Journalists in Bradford and York have joined union members in Darlington by voting for strike action over plans to move subbing jobs to South Wales.
But members of the National Union of Journalists at the chapels in York and Bradford have now voted by more than 80pc in favour of strike action and 100pc in favour of action short of a strike.
It comes after the chapel in Darlington voted last week to take industrial action, with 75pc voting for a strike and 93pc in favour of action short of a strike.
The NUJ said that 10 production jobs are at risk in Bradford, 10 in Darlington and five in York under Newsquest’s plans. A chief feature writer role in Darlington is also under threat.
Following the ballot result, NUJ members will meet today to discuss their next course of action.
Chris Morley, NUJ Northern and Midlands organiser, said: “Members at all three Newsquest Yorkshire and North East centres have now delivered emphatic votes in favour of industrial action – not only to defend jobs in their newsrooms but also the quality of the journalism their communities rightfully expect.
“Newsquest should take close heed of this expression of anger and look to modify its plans that nobody but the corporate bean counters have anything good to say about.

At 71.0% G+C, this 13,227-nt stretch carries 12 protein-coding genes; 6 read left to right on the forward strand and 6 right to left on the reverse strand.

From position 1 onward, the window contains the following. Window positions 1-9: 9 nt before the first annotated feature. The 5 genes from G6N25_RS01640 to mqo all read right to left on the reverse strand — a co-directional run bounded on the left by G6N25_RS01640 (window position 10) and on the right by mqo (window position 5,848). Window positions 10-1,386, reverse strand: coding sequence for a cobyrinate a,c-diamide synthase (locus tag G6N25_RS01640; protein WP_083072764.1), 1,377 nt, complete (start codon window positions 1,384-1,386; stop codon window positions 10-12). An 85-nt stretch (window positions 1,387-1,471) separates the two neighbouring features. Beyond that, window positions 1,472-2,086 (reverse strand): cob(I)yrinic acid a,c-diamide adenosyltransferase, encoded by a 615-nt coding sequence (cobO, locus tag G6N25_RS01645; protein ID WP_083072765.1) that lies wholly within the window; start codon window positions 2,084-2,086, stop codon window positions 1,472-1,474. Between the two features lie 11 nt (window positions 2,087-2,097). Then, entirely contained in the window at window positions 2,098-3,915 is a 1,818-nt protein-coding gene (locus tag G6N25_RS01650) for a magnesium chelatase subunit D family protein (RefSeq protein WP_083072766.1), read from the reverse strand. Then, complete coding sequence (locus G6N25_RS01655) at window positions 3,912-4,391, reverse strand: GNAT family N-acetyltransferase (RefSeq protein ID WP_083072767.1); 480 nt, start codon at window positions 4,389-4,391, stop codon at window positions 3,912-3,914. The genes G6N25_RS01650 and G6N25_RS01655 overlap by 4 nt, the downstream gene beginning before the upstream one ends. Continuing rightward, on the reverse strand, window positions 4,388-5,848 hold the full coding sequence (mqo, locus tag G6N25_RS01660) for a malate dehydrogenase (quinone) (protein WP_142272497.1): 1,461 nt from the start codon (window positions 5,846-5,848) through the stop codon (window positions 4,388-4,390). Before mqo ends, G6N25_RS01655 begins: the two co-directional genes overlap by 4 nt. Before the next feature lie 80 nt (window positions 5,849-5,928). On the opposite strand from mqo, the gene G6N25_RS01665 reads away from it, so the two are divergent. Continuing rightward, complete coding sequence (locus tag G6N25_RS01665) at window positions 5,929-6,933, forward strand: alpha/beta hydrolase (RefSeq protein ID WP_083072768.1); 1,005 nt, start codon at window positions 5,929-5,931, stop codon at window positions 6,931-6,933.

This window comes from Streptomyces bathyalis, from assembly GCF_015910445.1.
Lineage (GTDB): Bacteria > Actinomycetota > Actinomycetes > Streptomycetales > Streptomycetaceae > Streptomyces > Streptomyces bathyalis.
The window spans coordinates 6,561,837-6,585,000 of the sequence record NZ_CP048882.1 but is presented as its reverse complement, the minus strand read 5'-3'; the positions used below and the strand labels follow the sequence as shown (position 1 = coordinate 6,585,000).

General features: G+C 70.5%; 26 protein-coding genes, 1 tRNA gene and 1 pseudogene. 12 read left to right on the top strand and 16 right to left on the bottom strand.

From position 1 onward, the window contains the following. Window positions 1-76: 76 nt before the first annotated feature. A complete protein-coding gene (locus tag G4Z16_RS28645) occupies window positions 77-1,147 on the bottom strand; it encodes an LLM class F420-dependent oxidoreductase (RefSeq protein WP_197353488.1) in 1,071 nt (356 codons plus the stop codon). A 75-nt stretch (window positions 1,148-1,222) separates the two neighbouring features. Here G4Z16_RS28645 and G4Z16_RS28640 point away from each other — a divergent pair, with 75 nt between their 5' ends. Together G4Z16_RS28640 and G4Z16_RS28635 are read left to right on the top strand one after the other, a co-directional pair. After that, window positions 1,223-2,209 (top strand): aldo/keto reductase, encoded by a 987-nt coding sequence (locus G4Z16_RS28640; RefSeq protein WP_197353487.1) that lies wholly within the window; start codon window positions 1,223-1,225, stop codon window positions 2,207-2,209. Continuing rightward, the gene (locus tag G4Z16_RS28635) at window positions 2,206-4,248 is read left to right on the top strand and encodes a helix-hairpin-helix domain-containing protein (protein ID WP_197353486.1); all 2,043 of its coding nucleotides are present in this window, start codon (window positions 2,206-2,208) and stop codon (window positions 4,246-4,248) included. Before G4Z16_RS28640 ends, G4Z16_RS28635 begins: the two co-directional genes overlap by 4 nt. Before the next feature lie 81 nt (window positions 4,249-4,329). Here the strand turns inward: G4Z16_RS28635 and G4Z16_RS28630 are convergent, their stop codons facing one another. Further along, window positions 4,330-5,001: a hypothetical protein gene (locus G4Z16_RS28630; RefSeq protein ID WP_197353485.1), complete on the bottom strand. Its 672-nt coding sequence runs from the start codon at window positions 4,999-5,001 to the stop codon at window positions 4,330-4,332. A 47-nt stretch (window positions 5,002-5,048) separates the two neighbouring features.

“It is not too late for Newsquest bosses to take a fresh look at what their hard-pressed and badly let-down staff are telling them and pull back from the brink of a disastrous experiment that could cause irrevocable damage to their local businesses.
“It is not as if the group is doing badly and having to cut for survival’s sake. Gracia Martore, boss of US parent Gannett yesterday told American money markets that Newsquest was ‘solidly profitable’ and that she was expecting that the group as a whole would have a ‘terrific’ 2014.
“Figures for the last three months of 2013, also showed Newsquest’s digital income rose by almost 19pc.”
Newsquest’s parent company Gannett released its quarterly figures for the group on Tuesday and said each of its segments was “solidly profitable in the fourth quarter”.
Mark Stead and Tony Kelly, joint Fathers of Chapel at NUJ York, said: “The fact our members are overwhelming in favour of industrial action is the clearest possible sign of the anger Newsquest’s ill-conceived and thrown-together proposals have caused.
“They are not prepared to see talented, experienced, flexible and utterly dedicated journalists tossed aside and have their lives thrown into chaos because of Newsquest’s bizarre belief that subbing hubs – which have already proved disastrous and have harmed the editorial reputation of newspapers wherever they have been attempted – are somehow the answer.
“The Newport proposals are not about efficiency and they are not about quality journalism. They are purely so a very profitable company can cut even more costs by treating the people who matter in local journalism with contempt.
“We hope this ballot result, and those at our sister papers in Darlington and Bradford, will lead to a Newsquest rethink and the abandonment of these proposals.”
The affected titles in Bradford include the Keighley News, Craven Herald, Ilkley Gazette and the Wharfedale and Aireborough Observer, while titles in York include the Gazette and Herald and Yorkshire Living magazine.
No one from Newsquest had responded to requests for a comment at the time of publication.